Financial Results

JP Morgan Results Dented By Cooling Markets; Suspends Buybacks

Tom Burroughes, Group Editor, 15 July 2022


The CEO said that to meet higher capital requirements quickly, the bank has "temporarily suspended share buybacks which will allow us maximum flexibility to best serve our customers."

JP Morgan kicked off the banking sector’s quarterly reporting season yesterday by announcing a 28 per cent slide in net income for the three months to end of June, standing at $8.649 billion. The lender built $428 million of net credit reserves in the quarter, versus a net release of $3.0 billion in the same period a year ago. The change hit the headline figure.

As the economic position has soured around the world, with rising inflation and higher interest rates, and the possibility of a recession, banks are preparing for a rise in non-performing loans and other adverse numbers.

Net revenues in Q2 2022 stood at $31.6 billion, the US bank said in a statement, or up 1 per cent year-on-year.

Net interest income rose 19 per cent year-on-year to $15.2 billion.

“In our global economy, we are dealing with two conflicting factors, operating on different timetables. The US economy continues to grow in both the job market and consumer spending, and their ability to spend, remain healthy,” Jamie Dimon, a famously outspoken CEO at JP Morgan, said. “But geopolitical tension, high inflation, waning consumer confidence, the uncertainty about how high rates have to go and the never-before-seen quantitative tightening and their effects on global liquidity, combined with the war in Ukraine and its harmful effect on global energy and food prices, are very likely to have negative consequences on the global economy sometime down the road. We are prepared for whatever happens and will continue to serve clients even in the toughest of times.”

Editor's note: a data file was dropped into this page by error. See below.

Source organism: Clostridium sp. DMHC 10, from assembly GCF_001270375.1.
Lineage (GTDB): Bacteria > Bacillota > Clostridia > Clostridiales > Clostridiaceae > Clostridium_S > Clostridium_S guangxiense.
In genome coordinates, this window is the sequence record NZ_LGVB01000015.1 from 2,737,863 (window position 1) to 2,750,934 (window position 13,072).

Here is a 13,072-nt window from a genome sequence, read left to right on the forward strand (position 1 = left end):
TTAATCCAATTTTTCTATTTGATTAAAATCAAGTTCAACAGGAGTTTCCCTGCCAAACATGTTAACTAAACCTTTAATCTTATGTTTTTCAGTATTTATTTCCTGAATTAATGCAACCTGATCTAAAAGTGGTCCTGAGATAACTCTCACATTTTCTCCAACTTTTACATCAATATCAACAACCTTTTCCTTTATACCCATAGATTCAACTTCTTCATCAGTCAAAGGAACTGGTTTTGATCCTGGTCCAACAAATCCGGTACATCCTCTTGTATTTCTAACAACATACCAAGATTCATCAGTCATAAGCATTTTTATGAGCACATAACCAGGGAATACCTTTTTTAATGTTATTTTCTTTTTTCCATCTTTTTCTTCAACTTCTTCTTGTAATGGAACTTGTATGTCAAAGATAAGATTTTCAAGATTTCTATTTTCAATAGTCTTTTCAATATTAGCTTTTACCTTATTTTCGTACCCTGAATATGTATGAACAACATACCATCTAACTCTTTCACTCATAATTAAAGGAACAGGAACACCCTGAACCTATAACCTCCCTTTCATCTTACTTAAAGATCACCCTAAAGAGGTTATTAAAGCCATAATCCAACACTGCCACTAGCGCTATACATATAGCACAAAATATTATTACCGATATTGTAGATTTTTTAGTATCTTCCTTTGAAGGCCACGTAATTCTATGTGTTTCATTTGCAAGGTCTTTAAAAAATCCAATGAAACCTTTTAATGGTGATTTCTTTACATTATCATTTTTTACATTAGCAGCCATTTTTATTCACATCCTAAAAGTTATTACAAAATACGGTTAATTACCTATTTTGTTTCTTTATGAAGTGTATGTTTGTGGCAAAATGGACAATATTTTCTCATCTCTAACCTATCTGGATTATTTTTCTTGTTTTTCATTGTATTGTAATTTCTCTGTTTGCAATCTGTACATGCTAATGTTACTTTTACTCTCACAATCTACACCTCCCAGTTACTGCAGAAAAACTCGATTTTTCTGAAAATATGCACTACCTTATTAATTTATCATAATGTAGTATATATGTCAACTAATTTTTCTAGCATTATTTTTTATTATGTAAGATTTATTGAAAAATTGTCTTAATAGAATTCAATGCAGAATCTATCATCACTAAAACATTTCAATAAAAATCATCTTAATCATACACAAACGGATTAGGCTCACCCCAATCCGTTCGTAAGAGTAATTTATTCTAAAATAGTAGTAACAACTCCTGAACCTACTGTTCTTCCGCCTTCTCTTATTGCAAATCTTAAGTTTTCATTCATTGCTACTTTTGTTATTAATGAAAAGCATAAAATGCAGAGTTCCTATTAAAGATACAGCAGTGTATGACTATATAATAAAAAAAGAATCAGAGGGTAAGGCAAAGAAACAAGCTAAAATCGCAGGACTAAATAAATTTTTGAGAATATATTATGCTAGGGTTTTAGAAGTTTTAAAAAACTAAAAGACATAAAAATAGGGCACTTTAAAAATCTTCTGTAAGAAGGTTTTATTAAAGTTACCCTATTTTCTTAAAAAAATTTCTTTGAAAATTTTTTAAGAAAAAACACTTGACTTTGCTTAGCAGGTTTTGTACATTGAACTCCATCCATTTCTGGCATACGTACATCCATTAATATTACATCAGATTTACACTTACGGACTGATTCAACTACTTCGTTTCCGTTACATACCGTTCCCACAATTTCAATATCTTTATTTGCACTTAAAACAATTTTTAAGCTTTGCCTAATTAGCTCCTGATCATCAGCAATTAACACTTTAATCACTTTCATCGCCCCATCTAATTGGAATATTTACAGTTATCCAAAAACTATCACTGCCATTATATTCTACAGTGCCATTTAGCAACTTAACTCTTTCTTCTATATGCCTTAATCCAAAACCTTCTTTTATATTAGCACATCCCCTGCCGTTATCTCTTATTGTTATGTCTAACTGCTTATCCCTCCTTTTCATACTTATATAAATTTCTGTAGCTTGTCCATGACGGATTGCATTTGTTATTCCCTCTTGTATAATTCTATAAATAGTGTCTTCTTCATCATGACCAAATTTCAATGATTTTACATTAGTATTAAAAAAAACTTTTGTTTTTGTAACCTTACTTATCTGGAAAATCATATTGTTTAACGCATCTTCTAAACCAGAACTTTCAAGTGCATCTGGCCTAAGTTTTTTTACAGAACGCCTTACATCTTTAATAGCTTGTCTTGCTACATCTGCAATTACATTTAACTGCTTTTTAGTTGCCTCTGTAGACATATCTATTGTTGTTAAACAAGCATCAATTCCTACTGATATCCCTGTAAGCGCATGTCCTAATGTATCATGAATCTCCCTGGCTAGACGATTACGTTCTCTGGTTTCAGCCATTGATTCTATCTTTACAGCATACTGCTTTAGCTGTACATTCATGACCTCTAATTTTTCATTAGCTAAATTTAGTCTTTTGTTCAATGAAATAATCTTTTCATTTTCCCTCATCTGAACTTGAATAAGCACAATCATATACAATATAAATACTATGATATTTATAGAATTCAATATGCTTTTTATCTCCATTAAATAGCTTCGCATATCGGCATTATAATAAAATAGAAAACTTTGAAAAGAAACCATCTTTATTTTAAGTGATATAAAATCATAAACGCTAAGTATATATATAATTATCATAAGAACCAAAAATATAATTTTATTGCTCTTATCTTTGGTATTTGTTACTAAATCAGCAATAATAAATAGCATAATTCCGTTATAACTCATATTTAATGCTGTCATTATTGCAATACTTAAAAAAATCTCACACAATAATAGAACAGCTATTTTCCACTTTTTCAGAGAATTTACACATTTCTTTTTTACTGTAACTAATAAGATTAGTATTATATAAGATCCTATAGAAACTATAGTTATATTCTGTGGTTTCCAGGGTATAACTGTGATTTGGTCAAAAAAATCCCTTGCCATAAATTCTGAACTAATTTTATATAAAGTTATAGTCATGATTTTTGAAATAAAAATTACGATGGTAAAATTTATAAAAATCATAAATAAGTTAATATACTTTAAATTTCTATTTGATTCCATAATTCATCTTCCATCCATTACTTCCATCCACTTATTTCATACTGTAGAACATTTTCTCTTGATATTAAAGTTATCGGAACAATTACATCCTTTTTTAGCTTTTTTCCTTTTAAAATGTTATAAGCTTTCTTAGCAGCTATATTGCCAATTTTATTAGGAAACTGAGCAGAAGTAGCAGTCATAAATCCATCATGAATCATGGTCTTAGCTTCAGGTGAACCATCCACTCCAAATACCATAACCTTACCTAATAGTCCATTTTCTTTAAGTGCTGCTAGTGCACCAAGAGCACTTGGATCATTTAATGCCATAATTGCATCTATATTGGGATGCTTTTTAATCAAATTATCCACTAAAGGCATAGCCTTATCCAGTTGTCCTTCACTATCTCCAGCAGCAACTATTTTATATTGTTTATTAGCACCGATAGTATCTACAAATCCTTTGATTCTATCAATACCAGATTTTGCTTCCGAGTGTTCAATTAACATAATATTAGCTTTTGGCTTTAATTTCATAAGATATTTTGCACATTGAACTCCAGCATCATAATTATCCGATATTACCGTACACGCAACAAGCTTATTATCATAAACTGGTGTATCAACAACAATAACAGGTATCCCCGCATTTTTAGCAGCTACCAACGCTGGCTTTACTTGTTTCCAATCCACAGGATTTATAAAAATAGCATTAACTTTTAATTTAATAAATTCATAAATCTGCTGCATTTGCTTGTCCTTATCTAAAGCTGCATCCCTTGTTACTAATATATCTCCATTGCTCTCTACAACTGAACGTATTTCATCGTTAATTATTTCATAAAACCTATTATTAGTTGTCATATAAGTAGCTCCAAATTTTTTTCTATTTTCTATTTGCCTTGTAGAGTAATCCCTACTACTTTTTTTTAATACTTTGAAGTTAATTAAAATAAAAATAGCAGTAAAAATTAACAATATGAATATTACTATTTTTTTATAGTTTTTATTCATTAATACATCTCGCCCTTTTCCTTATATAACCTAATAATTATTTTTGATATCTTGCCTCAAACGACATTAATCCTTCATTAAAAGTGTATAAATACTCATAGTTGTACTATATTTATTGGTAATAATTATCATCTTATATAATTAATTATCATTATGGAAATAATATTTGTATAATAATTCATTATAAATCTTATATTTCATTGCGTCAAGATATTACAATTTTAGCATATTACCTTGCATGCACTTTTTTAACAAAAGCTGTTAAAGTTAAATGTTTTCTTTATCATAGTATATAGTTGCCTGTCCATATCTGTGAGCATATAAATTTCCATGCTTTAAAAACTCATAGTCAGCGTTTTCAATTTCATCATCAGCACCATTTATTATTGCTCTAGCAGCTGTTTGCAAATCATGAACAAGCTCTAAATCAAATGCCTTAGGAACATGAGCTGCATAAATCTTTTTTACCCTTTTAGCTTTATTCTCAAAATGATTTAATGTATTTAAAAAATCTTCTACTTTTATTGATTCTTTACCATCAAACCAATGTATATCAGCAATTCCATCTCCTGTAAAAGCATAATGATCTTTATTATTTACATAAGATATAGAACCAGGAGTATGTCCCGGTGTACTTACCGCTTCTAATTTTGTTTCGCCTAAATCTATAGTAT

Dimon noted that the bank has decided to temporarily halt share buybacks to protect its capital reserves to handle any adverse results of difficult markets.

Total assets under management stood at $2.7 trillion, falling 8 per cent from the same period a year ago as falls in markets depressed asset values.

Asset, wealth management
Within the asset and wealth management arm – which includes private banking – JP Morgan said net income was $1.0 billion, down 13 per cent on a year ago. Net revenue was $4.3 billion, up 5 per cent, predominantly driven by growth in deposits and loans on higher balances and margins, partially offset by investment valuation losses compared with gains in the prior year and lower performance fees.

Noninterest costs rose 13 per cent to $2.9 billion, driven by higher structural costs and investments in the business, including compensation, and higher volume- and revenue-related expense, including distribution fees.

The provision for credit losses was $44 million, it added.

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